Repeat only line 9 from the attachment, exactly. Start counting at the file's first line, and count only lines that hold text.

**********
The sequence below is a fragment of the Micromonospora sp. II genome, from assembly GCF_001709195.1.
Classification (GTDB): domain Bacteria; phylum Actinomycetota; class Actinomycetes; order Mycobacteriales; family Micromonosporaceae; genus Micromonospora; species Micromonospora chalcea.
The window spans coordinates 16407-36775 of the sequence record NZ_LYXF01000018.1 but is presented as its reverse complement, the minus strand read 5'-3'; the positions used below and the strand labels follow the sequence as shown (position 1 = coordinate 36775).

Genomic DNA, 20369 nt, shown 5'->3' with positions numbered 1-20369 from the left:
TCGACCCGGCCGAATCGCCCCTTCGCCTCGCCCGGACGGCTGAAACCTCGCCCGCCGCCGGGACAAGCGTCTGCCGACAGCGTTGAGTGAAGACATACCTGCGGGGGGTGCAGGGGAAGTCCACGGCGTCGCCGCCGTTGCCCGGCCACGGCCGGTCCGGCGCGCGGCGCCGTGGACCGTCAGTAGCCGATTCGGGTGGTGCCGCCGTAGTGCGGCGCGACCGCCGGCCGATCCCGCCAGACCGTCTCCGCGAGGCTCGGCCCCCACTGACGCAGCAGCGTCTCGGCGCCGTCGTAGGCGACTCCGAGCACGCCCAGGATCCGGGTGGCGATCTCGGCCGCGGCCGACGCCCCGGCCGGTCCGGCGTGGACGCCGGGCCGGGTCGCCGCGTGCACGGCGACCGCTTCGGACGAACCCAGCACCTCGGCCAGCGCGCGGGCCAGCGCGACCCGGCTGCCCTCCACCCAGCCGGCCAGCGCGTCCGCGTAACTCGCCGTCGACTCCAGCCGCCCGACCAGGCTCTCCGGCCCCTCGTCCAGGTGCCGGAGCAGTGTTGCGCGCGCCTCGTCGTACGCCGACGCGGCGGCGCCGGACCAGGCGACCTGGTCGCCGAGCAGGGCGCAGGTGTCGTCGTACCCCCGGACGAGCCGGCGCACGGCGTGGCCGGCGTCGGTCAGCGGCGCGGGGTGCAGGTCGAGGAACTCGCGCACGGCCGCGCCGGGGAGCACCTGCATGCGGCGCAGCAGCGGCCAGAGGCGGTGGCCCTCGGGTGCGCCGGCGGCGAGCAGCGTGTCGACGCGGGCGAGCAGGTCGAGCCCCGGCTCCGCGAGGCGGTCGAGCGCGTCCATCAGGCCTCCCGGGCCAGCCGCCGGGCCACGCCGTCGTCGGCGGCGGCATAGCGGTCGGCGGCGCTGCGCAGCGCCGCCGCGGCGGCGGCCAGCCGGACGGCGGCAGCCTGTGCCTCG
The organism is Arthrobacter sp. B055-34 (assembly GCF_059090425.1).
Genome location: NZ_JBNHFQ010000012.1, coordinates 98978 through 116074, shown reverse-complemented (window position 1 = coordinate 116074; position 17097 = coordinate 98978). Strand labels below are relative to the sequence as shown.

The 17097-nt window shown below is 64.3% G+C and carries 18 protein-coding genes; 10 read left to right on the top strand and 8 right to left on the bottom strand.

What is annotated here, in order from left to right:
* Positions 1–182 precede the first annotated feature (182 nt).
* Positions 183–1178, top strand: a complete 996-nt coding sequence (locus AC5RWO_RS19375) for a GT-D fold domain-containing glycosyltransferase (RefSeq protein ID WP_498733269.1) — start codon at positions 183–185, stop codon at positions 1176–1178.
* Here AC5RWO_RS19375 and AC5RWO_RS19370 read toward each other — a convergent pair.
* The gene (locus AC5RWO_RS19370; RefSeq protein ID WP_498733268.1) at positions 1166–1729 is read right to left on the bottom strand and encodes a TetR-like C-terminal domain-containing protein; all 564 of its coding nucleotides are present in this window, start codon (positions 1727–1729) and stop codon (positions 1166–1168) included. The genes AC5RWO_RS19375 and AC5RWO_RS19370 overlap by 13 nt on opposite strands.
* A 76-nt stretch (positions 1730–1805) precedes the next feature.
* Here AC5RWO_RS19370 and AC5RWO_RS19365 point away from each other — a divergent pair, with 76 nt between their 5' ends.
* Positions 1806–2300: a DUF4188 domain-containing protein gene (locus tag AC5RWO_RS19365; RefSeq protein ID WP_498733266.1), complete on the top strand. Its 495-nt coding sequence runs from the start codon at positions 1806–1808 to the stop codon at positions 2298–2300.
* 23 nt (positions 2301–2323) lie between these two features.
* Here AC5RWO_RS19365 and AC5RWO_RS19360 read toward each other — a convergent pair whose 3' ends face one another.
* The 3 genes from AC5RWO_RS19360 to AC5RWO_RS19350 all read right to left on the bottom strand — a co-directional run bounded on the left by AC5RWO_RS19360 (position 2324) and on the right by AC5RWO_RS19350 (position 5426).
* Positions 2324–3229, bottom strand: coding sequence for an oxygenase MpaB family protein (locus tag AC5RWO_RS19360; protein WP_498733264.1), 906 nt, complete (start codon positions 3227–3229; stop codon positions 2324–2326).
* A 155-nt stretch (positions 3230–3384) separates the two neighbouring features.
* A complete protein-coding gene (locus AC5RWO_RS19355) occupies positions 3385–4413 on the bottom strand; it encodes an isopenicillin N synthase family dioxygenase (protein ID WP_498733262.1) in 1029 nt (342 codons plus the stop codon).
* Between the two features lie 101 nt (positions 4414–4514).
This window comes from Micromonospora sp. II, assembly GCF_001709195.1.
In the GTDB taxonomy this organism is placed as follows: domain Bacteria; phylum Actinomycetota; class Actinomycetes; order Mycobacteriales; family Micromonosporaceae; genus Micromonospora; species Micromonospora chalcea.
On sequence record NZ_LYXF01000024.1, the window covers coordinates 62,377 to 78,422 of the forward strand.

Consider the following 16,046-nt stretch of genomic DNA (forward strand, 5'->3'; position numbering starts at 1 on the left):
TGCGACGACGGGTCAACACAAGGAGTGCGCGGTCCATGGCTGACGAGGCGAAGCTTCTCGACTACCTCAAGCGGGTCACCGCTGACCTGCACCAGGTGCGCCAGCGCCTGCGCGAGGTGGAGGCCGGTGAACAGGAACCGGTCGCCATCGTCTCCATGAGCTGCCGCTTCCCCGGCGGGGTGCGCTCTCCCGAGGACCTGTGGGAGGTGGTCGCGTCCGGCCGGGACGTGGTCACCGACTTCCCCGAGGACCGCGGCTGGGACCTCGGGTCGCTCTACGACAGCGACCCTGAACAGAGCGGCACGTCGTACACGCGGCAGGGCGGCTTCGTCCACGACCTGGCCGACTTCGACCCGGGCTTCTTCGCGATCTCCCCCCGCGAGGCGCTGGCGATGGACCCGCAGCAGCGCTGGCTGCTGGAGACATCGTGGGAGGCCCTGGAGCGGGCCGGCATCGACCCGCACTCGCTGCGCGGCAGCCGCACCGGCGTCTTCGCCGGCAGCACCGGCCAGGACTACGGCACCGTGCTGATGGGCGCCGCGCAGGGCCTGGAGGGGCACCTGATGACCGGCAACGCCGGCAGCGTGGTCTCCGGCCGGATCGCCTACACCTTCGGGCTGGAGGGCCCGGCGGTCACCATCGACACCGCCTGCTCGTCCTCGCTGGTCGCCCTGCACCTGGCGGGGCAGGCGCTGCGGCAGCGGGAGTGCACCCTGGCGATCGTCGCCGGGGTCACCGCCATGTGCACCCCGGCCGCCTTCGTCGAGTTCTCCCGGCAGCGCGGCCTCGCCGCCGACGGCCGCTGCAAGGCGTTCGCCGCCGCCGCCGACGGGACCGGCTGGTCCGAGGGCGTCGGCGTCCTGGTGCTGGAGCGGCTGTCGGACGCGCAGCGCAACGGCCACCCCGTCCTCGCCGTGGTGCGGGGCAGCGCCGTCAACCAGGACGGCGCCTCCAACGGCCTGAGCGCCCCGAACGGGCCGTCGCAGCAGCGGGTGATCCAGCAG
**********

What is annotated here, in order from left to right: